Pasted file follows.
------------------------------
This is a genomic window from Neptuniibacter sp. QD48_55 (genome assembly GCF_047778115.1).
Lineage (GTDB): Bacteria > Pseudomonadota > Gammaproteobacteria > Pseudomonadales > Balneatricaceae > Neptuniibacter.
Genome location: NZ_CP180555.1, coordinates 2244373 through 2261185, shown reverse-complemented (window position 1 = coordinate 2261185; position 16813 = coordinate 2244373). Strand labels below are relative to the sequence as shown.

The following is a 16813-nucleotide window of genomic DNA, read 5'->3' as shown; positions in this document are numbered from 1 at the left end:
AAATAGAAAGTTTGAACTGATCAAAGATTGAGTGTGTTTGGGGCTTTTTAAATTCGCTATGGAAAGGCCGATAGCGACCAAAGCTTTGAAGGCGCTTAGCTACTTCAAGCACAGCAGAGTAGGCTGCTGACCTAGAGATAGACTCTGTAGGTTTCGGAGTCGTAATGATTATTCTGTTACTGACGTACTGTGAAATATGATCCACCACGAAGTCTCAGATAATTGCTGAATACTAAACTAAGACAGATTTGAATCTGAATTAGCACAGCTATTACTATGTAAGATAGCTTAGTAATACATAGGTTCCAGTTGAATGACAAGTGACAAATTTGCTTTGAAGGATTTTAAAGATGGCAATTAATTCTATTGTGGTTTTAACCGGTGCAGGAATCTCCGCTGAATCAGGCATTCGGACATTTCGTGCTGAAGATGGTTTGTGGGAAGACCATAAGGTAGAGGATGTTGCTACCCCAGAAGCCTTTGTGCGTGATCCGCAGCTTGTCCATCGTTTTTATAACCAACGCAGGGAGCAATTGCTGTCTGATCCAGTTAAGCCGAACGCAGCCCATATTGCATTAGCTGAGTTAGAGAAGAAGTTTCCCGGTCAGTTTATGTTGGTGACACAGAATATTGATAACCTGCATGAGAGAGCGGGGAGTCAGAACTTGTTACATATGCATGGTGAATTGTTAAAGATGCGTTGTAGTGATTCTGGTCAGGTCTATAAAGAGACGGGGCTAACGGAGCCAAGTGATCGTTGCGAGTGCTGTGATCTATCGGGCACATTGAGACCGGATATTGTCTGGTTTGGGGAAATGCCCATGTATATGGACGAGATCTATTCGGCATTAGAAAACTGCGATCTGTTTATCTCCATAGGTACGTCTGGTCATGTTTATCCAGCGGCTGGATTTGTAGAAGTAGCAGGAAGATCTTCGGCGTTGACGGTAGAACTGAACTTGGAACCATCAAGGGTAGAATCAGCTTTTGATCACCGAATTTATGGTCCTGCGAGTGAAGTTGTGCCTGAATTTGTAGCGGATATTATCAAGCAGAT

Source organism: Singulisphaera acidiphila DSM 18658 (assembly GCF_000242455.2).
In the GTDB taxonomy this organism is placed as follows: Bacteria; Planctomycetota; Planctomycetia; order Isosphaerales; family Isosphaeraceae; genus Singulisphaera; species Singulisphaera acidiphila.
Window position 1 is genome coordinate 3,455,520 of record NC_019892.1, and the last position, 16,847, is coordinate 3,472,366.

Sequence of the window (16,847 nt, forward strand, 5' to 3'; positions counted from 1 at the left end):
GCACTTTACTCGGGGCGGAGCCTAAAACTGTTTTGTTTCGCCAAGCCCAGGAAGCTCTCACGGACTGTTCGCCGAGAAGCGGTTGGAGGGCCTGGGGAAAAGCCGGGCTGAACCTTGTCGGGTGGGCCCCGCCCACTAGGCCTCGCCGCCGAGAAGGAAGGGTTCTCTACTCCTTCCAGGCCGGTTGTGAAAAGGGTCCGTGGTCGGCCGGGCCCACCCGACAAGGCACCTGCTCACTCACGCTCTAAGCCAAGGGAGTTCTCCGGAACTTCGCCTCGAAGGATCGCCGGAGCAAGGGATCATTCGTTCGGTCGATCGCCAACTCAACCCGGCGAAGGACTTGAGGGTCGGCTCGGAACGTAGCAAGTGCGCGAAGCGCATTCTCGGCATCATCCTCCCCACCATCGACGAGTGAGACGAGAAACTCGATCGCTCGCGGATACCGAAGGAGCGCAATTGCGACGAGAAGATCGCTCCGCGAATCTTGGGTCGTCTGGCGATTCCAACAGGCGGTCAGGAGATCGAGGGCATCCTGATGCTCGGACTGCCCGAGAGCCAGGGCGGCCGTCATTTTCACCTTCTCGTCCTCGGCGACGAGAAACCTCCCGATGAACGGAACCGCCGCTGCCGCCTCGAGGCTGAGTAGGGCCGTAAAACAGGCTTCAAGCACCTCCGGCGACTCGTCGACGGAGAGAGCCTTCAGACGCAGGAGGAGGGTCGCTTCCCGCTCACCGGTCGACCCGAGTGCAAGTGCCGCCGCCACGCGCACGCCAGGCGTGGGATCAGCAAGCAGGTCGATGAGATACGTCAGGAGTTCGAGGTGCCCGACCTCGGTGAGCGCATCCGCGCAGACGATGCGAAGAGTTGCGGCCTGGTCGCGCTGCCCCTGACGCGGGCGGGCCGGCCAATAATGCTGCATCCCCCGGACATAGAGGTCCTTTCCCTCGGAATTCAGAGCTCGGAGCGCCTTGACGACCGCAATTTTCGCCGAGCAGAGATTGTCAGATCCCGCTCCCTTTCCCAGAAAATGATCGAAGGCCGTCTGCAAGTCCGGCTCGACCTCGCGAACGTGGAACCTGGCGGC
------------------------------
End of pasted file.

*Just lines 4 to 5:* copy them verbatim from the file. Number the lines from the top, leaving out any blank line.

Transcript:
The following is a 16813-nucleotide window of genomic DNA, read 5'->3' as shown; positions in this document are numbered from 1 at the left end:
AAATAGAAAGTTTGAACTGATCAAAGATTGAGTGTGTTTGGGGCTTTTTAAATTCGCTATGGAAAGGCCGATAGCGACCAAAGCTTTGAAGGCGCTTAGCTACTTCAAGCACAGCAGAGTAGGCTGCTGACCTAGAGATAGACTCTGTAGGTTTCGGAGTCGTAATGATTATTCTGTTACTGACGTACTGTGAAATATGATCCACCACGAAGTCTCAGATAATTGCTGAATACTAAACTAAGACAGATTTGAATCTGAATTAGCACAGCTATTACTATGTAAGATAGCTTAGTAATACATAGGTTCCAGTTGAATGACAAGTGACAAATTTGCTTTGAAGGATTTTAAAGATGGCAATTAATTCTATTGTGGTTTTAACCGGTGCAGGAATCTCCGCTGAATCAGGCATTCGGACATTTCGTGCTGAAGATGGTTTGTGGGAAGACCATAAGGTAGAGGATGTTGCTACCCCAGAAGCCTTTGTGCGTGATCCGCAGCTTGTCCATCGTTTTTATAACCAACGCAGGGAGCAATTGCTGTCTGATCCAGTTAAGCCGAACGCAGCCCATATTGCATTAGCTGAGTTAGAGAAGAAGTTTCCCGGTCAGTTTATGTTGGTGACACAGAATATTGATAACCTGCATGAGAGAGCGGGGAGTCAGAACTTGTTACATATGCATGGTGAATTGTTAAAGATGCGTTGTAGTGATTCTGGTCAGGTCTATAAAGAGACGGGGCTAACGGAGCCAAGTGATCGTTGCGAGTGCTGTGATCTATCGGGCACATTGAGACCGGATATTGTCTGGTTTGGGGAAATGCCCATGTATATGGACGAGATCTATTCGGCATTAGAAAACTGCGATCTGTTTATCTCCATAGGTACGTCTGGTCATGTTTATCCAGCGGCTGGATTTGTAGAAGTAGCAGGAAGATCTTCGGCGTTGACGGTAGAACTGAACTTGGAACCATCAAGGGTAGAATCAGCTTTTGATCACCGAATTTATGGTCCTGCGAGTGAAGTTGTGCCTGAATTTGTAGCGGATATTATCAAGCAGAT